analyst and big CHS bull Kurt King after one of my first swipes at the company. Said King, for all to hear: "It's pretty clear to those of us who know the story that Herb just doesn't have the facts straight." That prompted Osorio to say, "We give very little credibility to a Web site owned by a hedge-fund operator."

Owned

by a hedge-fund operator? I don't think so. Uh, what was that you guys were saying about facts?)

Turning to the market: Just as

CNBC

and the Internet work

for

the market in boom times, they work

against

the market in bad times. But that begs the question: Are these

really

bad times? Based on the anecdotal evidence this column has presented in recent days, it's clear there is

some

kind of slowdown. But take a closer look: It's really just focused on the frothiest edge of the market, especially the part hit by margin calls among those who had come to believe that the market would go straight up forever. Here, again, we have carpenter (and correspondent)

John Rock

, who hammers away in the many mansions of Saddle River, N.J.: "Owner of a 12,000-square-footer just canceled a slate roof (VERY expensive) and is now going with asphalt roof, saving many 1000's of dollars. The market is all the talk around here." ... The rest of the world is continuing to run, and money continues to flow into 401(k) plans, with month-in, month-out dollar cost averaging, on a regular basis. (Thought even from a retirement standpoint, folks are probably suddenly feeling a little less wealthy.)

As I pointed out

yesterday there's also plenty of conflict in the anecdotal reports, especially from the booming San Francisco Bay area, where there are signs of both a slowdown and no signs of a letup. That prompted

Steve Schramm

, CEO of

Incras

, to write: "What's happened out here is that the consumers have been split into three groups: 1) The ones who are now unimaginably wealthy because they cashed out before April; 2) Those of us who are doing OK, and 3) Those people who lost huge or never had it to begin with. ... In summary, the economy is still overheated, there IS a large wealth effect, but things have cooled considerably right now."

Finally, hype central:

Cyber-Care

(CYBR) - Get Report

, which has been touting its Electronic Housecall patient-monitoring system that uses the Internet, puts out a press release today saying that it doesn't need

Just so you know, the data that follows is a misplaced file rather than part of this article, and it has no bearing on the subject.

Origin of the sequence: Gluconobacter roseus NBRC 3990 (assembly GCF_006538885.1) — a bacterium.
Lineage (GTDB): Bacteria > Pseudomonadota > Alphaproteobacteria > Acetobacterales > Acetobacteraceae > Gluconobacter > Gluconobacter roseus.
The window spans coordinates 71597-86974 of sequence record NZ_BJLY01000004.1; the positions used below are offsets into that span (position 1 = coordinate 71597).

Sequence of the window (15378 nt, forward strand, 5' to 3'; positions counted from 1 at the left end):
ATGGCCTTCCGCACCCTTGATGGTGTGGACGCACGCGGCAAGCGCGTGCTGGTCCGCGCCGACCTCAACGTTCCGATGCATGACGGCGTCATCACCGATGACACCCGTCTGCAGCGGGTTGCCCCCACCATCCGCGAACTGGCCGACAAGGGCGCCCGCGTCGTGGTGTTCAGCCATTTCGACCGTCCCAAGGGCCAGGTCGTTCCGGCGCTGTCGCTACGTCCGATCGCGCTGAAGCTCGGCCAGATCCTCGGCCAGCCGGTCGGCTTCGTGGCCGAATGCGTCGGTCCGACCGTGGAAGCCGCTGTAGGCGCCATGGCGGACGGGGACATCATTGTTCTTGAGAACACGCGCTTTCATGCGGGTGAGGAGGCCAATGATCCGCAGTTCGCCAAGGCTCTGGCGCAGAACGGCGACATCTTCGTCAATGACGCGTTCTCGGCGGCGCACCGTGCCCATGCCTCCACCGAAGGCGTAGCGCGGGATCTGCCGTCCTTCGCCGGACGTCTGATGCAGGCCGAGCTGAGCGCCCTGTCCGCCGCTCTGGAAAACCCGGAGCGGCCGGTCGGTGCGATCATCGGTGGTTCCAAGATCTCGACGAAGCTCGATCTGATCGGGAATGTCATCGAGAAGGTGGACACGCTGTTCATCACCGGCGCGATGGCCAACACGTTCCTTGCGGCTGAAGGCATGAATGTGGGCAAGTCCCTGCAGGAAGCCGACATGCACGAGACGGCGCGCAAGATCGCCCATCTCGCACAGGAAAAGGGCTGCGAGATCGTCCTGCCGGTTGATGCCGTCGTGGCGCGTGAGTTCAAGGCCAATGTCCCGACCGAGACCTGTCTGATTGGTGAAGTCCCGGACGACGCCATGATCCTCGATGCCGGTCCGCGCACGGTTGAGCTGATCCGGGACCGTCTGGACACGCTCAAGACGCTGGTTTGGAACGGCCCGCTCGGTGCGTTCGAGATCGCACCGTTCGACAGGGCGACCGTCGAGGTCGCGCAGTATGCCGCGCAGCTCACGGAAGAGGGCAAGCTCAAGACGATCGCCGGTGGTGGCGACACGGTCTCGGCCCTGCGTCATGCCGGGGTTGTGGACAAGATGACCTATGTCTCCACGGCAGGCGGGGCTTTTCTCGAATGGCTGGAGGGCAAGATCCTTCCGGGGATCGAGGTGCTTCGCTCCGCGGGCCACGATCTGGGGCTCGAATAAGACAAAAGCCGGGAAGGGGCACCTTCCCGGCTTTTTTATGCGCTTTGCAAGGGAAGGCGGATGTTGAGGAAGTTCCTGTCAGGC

FDA

approval for its EHC 200, a video conferencing station. Wow. Big deal. The stock, at one point, rose 49%. But, oh, by the way, Cyber-Care's other product, the EHC 400 Internet device -- the one that's the great hope for this company; the one for which the company has been issuing press release after press release claiming it has orders -- still needs FDA approval. In other words, today's release is

no news!

So why did they issue a press release? We don't know; they haven't yet returned our calls. (Oh, and if and when the Internet device gets FDA approval, don't come wagging your finger at me telling me, "I told you so." The whole dispute over Cyber-Care has nothing to do with whether its product will get FDA approval. It's about whether the company misled investors, and

violated FDA rules, by promoting a product prior to receiving FDA approval. Remember when Cyber-Care's general counsel told my sidekick,

Mark Martinez

, that

all

of

the press releases had been wrong, because the company really meant that it had taken orders for the non-Internet device, not the Internet device. What was

that

about?) Beats me, which is reason enough to end this edition of ... The Hotline.

Herb Greenberg writes daily for TheStreet.com. In keeping with TSC's editorial policy, he doesn't own or short individual stocks, though he owns stock in TheStreet.com. He also doesn't invest in hedge funds or other private investment partnerships. He welcomes your feedback at

herb@thestreet.com. Greenberg also writes a monthly column for Fortune.

Mark Martinez assisted with the reporting of this column.